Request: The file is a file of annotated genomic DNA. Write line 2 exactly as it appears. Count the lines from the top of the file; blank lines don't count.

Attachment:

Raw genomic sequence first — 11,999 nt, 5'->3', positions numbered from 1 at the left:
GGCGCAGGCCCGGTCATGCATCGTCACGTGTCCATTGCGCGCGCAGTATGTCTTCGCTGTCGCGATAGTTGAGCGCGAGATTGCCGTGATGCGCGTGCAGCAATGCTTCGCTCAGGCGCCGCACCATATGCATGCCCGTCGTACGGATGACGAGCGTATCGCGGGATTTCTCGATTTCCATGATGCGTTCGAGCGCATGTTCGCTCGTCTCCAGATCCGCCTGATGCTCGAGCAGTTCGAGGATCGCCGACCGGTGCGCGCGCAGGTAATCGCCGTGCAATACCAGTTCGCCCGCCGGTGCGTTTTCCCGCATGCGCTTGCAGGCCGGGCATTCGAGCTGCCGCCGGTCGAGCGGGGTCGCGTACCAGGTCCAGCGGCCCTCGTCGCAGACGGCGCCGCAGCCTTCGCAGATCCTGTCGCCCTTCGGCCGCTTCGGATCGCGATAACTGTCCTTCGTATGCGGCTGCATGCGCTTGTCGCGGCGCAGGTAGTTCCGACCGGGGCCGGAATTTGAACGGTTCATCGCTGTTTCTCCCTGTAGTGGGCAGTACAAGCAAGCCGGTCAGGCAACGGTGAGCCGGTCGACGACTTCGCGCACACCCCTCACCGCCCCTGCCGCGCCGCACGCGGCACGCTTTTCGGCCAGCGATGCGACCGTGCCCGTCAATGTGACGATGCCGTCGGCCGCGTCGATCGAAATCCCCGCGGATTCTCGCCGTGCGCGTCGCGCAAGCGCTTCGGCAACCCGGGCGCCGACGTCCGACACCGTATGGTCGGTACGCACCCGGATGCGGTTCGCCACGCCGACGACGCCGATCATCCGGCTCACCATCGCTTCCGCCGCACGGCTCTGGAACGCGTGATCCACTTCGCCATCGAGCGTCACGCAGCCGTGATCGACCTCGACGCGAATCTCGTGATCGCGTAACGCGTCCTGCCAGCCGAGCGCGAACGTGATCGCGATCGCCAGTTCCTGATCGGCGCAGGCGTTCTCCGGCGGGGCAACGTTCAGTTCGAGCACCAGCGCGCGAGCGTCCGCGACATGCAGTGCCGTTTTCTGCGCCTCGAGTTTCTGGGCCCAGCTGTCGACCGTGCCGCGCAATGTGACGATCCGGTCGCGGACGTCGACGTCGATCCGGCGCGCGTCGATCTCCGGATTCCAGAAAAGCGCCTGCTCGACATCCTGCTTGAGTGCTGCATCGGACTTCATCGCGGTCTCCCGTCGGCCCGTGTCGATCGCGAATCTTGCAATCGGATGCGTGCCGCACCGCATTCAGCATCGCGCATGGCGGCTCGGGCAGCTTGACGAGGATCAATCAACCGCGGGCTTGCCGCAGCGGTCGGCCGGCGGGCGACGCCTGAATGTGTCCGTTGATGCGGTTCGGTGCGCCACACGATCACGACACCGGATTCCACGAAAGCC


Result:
GGCGCAGGCCCGGTCATGCATCGTCACGTGTCCATTGCGCGCGCAGTATGTCTTCGCTGTCGCGATAGTTGAGCGCGAGATTGCCGTGATGCGCGTGCAGCAATGCTTCGCTCAGGCGCCGCACCATATGCATGCCCGTCGTACGGATGACGAGCGTATCGCGGGATTTCTCGATTTCCATGATGCGTTCGAGCGCATGTTCGCTCGTCTCCAGATCCGCCTGATGCTCGAGCAGTTCGAGGATCGCCGACCGGTGCGCGCGCAGGTAATCGCCGTGCAATACCAGTTCGCCCGCCGGTGCGTTTTCCCGCATGCGCTTGCAGGCCGGGCATTCGAGCTGCCGCCGGTCGAGCGGGGTCGCGTACCAGGTCCAGCGGCCCTCGTCGCAGACGGCGCCGCAGCCTTCGCAGATCCTGTCGCCCTTCGGCCGCTTCGGATCGCGATAACTGTCCTTCGTATGCGGCTGCATGCGCTTGTCGCGGCGCAGGTAGTTCCGACCGGGGCCGGAATTTGAACGGTTCATCGCTGTTTCTCCCTGTAGTGGGCAGTACAAGCAAGCCGGTCAGGCAACGGTGAGCCGGTCGACGACTTCGCGCACACCCCTCACCGCCCCTGCCGCGCCGCACGCGGCACGCTTTTCGGCCAGCGATGCGACCGTGCCCGTCAATGTGACGATGCCGTCGGCCGCGTCGATCGAAATCCCCGCGGATTCTCGCCGTGCGCGTCGCGCAAGCGCTTCGGCAACCCGGGCGCCGACGTCCGACACCGTATGGTCGGTACGCACCCGGATGCGGTTCGCCACGCCGACGACGCCGATCATCCGGCTCACCATCGCTTCCGCCGCACGGCTCTGGAACGCGTGATCCACTTCGCCATCGAGCGTCACGCAGCCGTGATCGACCTCGACGCGAATCTCGTGATCGCGTAACGCGTCCTGCCAGCCGAGCGCGAACGTGATCGCGATCGCCAGTTCCTGATCGGCGCAGGCGTTCTCCGGCGGGGCAACGTTCAGTTCGAGCACCAGCGCGCGAGCGTCCGCGACATGCAGTGCCGTTTTCTGCGCCTCGAGTTTCTGGGCCCAGCTGTCGACCGTGCCGCGCAATGTGACGATCCGGTCGCGGACGTCGACGTCGATCCGGCGCGCGTCGATCTCCGGATTCCAGAAAAGCGCCTGCTCGACATCCTGCTTGAGTGCTGCATCGGACTTCATCGCGGTCTCCCGTCGGCCCGTGTCGATCGCGAATCTTGCAATCGGATGCGTGCCGCACCGCATTCAGCATCGCGCATGGCGGCTCGGGCAGCTTGACGAGGATCAATCAACCGCGGGCTTGCCGCAGCGGTCGGCCGGCGGGCGACGCCTGAATGTGTCCGTTGATGCGGTTCGGTGCGCCACACGATCACGACACCGGATTCCACGAAAGCC